Washington Post op ed writer Richard Cohen wrote a piece today about the verdict in the Trayvon Martin murder trial. Cohen’s op ed has caused a bit of a firestorm, and I think it’s worth reading both his column and some of the responses.
I don’t like what George Zimmerman did, and I hate that Trayvon Martin is dead. But I also can understand why Zimmerman was suspicious and why he thought Martin was wearing a uniform we all recognize. I don’t know whether Zimmerman is a racist. But I’m tired of politicians and others who have donned hoodies in solidarity with Martin and who essentially suggest that, for recognizing the reality of urban crime in the United States, I am a racist. The hoodie blinds them as much as it did Zimmerman.
Where is the politician who will own up to the painful complexity of the problem and acknowledge the widespread fear of crime committed by young black males? This does not mean that raw racism has disappeared, and some judgments are not the product of invidious stereotyping. It does mean, though, that the public knows young black males commit a disproportionate amount of crime. In New York City, blacks make up a quarter of the population, yet they represent 78 percent of all shooting suspects — almost all of them young men. We know them from the nightly news….
In the meantime, the least we can do is talk honestly about the problem. It does no one any good to merely cite the number of stop-and-frisks involving black males without citing the murder statistics as well. Citing the former and not the latter is an Orwellian exercise in political correctness. It not only censors half of the story but also suggests that racism is the sole reason for the policy. This mindlessness, like racism itself, is repugnant.
Ben Adler, from the Nation, was one of those outraged by Cohen’s article:
Some people might be offended by Richard Cohen’s Washington Post column today, which defends racial profiling of young African-American men on the grounds that they are disproportionately likely to commit crimes…..
“It does no one any good to merely cite the number of stop-and-frisks involving black males without citing the murder statistics as well. Citing the former and not the latter is an Orwellian exercise in political correctness. It not only censors half of the story but also suggests that racism is the sole reason for the policy. This mindlessness, like racism itself, is repugnant.”
There’s some classic false equivalence for you. Political correctness isn’t just wrong to Cohen, it’s repugnant. As repugnant as racism itself! Because, you know, political correctness has been used to justify slavery and Jim Crow, right?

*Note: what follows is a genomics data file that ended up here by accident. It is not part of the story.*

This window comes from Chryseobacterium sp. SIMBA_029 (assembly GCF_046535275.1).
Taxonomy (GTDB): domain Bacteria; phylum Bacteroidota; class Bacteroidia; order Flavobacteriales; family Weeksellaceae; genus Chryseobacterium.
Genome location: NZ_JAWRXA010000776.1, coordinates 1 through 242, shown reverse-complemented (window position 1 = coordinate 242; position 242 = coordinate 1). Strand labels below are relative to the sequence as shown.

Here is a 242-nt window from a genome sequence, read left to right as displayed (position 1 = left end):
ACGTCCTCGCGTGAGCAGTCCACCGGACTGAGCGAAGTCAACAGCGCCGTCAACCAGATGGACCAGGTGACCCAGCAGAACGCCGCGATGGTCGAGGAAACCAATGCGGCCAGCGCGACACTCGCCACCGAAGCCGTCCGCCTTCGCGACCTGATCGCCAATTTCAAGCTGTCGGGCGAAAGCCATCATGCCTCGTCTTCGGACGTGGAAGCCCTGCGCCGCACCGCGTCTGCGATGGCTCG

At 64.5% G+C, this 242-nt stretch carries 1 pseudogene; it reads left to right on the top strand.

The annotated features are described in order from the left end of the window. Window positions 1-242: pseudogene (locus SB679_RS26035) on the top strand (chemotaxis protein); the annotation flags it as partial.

Also, Cohen needs to re-read 1984. There’s nothing “Orwellian” about the arguably intellectually dishonest practice of citing police stops of black males without citing murder statistics. It may be bad argumentation, but that was not Orwell’s concern. Orwell was concerned with totalitarianism, and something “Orwellian” is totalitarian. If Cohen is worried about intellectual laziness, perhaps he should look at his own writing.
Is Cohen right? Are a significant number of Americans afraid of young black men, because of the urban crime rate, and is the debate over the Zimmerman verdict, and the larger debate over race that ensued, refusing to acknowledge this?
Or is Adler right, is Cohen simply making false equivalences in order to justify racial profiling, and racism?
I will say that I think Cohen didn’t do his argument any credit by getting into the racial profiling issue – which is its own complicated, and controversial area, that only serves to further polarize the discussion.
Acknowledging that, part of Cohen’s point is that if we are going to have a discussion about race in America, and why some people, or even a lot of people, have a fear (call it a racist fear) of young black men, is it important that we also talk about why some people are afraid, namely, the crime statistics, and their (rational or irrational) fear of being a victim of a violent crime? Is that a reasonable issue to discuss, or not – and if so, why or why not?
You could argue that having this discussion at all “blames the victim.” And that it’s never okay to shoot an innocent young man who has done nothing wrong, regardless of why the underlying suspicion might have been there. Others, like Cohen, I suspect, would argue that they agree, it’s never acceptable. But, he’d also say that if we’re going to try to change things, and make it so that people aren’t suspicious of young black men in the future, we need to address the reason some people are afraid in the first place, namely the crime statistics.
Outrage is understandable. But as an activist, or any concerned progressive, the question we face is what to do to change things in the future. How we do best approach this issue, in the aftermath of the verdict, to affect positive change?
What do you think?